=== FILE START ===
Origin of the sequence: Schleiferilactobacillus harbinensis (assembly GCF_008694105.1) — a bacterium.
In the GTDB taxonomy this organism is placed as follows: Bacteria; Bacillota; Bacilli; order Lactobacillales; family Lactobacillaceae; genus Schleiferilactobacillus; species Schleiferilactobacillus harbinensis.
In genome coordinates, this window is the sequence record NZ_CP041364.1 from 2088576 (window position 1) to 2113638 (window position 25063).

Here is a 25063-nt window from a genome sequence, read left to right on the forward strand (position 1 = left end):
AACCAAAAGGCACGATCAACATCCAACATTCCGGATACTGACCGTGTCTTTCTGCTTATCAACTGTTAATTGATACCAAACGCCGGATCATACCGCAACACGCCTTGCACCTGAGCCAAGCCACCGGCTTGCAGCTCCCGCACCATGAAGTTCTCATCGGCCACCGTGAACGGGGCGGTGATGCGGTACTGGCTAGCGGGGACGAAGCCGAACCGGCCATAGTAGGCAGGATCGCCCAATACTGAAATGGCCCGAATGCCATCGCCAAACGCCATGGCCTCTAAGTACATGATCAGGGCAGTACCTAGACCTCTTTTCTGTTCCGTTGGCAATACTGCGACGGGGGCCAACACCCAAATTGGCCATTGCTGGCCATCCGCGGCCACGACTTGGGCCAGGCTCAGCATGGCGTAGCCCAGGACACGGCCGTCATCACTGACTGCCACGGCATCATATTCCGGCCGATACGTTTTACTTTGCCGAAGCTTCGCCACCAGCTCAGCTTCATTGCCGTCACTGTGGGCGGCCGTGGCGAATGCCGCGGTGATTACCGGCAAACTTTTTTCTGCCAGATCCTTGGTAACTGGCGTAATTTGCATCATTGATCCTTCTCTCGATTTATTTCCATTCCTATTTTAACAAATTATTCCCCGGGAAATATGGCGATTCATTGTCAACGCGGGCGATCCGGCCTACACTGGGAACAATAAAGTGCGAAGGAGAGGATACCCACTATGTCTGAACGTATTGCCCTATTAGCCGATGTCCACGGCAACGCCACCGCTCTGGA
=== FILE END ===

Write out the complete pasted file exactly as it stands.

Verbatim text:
Origin of the sequence: Schleiferilactobacillus harbinensis (assembly GCF_008694105.1) — a bacterium.
In the GTDB taxonomy this organism is placed as follows: Bacteria; Bacillota; Bacilli; order Lactobacillales; family Lactobacillaceae; genus Schleiferilactobacillus; species Schleiferilactobacillus harbinensis.
In genome coordinates, this window is the sequence record NZ_CP041364.1 from 2088576 (window position 1) to 2113638 (window position 25063).

Here is a 25063-nt window from a genome sequence, read left to right on the forward strand (position 1 = left end):
AACCAAAAGGCACGATCAACATCCAACATTCCGGATACTGACCGTGTCTTTCTGCTTATCAACTGTTAATTGATACCAAACGCCGGATCATACCGCAACACGCCTTGCACCTGAGCCAAGCCACCGGCTTGCAGCTCCCGCACCATGAAGTTCTCATCGGCCACCGTGAACGGGGCGGTGATGCGGTACTGGCTAGCGGGGACGAAGCCGAACCGGCCATAGTAGGCAGGATCGCCCAATACTGAAATGGCCCGAATGCCATCGCCAAACGCCATGGCCTCTAAGTACATGATCAGGGCAGTACCTAGACCTCTTTTCTGTTCCGTTGGCAATACTGCGACGGGGGCCAACACCCAAATTGGCCATTGCTGGCCATCCGCGGCCACGACTTGGGCCAGGCTCAGCATGGCGTAGCCCAGGACACGGCCGTCATCACTGACTGCCACGGCATCATATTCCGGCCGATACGTTTTACTTTGCCGAAGCTTCGCCACCAGCTCAGCTTCATTGCCGTCACTGTGGGCGGCCGTGGCGAATGCCGCGGTGATTACCGGCAAACTTTTTTCTGCCAGATCCTTGGTAACTGGCGTAATTTGCATCATTGATCCTTCTCTCGATTTATTTCCATTCCTATTTTAACAAATTATTCCCCGGGAAATATGGCGATTCATTGTCAACGCGGGCGATCCGGCCTACACTGGGAACAATAAAGTGCGAAGGAGAGGATACCCACTATGTCTGAACGTATTGCCCTATTAGCCGATGTCCACGGCAACGCCACCGCTCTGGA